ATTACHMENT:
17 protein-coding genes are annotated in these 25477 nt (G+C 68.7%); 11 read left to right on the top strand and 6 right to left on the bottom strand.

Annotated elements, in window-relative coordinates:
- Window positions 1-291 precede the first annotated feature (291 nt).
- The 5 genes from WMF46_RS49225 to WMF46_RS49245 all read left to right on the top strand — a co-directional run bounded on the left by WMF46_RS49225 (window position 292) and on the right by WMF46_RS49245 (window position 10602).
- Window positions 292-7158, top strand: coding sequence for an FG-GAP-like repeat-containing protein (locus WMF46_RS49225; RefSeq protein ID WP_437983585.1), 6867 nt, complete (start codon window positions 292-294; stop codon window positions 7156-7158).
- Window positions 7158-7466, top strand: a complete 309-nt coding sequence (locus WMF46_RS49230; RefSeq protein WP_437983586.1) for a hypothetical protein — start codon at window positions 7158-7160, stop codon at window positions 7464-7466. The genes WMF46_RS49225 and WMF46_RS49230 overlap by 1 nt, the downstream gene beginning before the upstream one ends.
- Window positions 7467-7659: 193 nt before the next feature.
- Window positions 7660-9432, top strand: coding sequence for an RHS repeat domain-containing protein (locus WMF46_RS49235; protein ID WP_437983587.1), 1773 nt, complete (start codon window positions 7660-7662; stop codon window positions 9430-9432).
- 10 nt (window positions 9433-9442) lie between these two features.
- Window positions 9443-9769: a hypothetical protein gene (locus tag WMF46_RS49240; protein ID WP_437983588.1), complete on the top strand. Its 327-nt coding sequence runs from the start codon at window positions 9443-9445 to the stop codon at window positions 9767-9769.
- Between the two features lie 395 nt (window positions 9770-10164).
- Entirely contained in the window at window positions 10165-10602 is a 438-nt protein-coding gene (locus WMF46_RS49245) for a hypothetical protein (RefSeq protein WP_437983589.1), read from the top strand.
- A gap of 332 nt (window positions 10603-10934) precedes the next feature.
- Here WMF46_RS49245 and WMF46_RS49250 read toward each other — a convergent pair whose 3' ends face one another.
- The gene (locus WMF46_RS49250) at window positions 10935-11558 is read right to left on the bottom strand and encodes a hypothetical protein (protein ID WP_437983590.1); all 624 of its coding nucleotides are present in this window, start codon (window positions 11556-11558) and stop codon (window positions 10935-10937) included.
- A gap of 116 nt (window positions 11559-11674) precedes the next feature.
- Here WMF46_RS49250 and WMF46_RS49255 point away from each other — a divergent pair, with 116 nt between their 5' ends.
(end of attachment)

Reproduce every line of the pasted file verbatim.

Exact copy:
17 protein-coding genes are annotated in these 25477 nt (G+C 68.7%); 11 read left to right on the top strand and 6 right to left on the bottom strand.

Annotated elements, in window-relative coordinates:
- Window positions 1-291 precede the first annotated feature (291 nt).
- The 5 genes from WMF46_RS49225 to WMF46_RS49245 all read left to right on the top strand — a co-directional run bounded on the left by WMF46_RS49225 (window position 292) and on the right by WMF46_RS49245 (window position 10602).
- Window positions 292-7158, top strand: coding sequence for an FG-GAP-like repeat-containing protein (locus WMF46_RS49225; RefSeq protein ID WP_437983585.1), 6867 nt, complete (start codon window positions 292-294; stop codon window positions 7156-7158).
- Window positions 7158-7466, top strand: a complete 309-nt coding sequence (locus WMF46_RS49230; RefSeq protein WP_437983586.1) for a hypothetical protein — start codon at window positions 7158-7160, stop codon at window positions 7464-7466. The genes WMF46_RS49225 and WMF46_RS49230 overlap by 1 nt, the downstream gene beginning before the upstream one ends.
- Window positions 7467-7659: 193 nt before the next feature.
- Window positions 7660-9432, top strand: coding sequence for an RHS repeat domain-containing protein (locus WMF46_RS49235; protein ID WP_437983587.1), 1773 nt, complete (start codon window positions 7660-7662; stop codon window positions 9430-9432).
- 10 nt (window positions 9433-9442) lie between these two features.
- Window positions 9443-9769: a hypothetical protein gene (locus tag WMF46_RS49240; protein ID WP_437983588.1), complete on the top strand. Its 327-nt coding sequence runs from the start codon at window positions 9443-9445 to the stop codon at window positions 9767-9769.
- Between the two features lie 395 nt (window positions 9770-10164).
- Entirely contained in the window at window positions 10165-10602 is a 438-nt protein-coding gene (locus WMF46_RS49245) for a hypothetical protein (RefSeq protein WP_437983589.1), read from the top strand.
- A gap of 332 nt (window positions 10603-10934) precedes the next feature.
- Here WMF46_RS49245 and WMF46_RS49250 read toward each other — a convergent pair whose 3' ends face one another.
- The gene (locus WMF46_RS49250) at window positions 10935-11558 is read right to left on the bottom strand and encodes a hypothetical protein (protein ID WP_437983590.1); all 624 of its coding nucleotides are present in this window, start codon (window positions 11556-11558) and stop codon (window positions 10935-10937) included.
- A gap of 116 nt (window positions 11559-11674) precedes the next feature.
- Here WMF46_RS49250 and WMF46_RS49255 point away from each other — a divergent pair, with 116 nt between their 5' ends.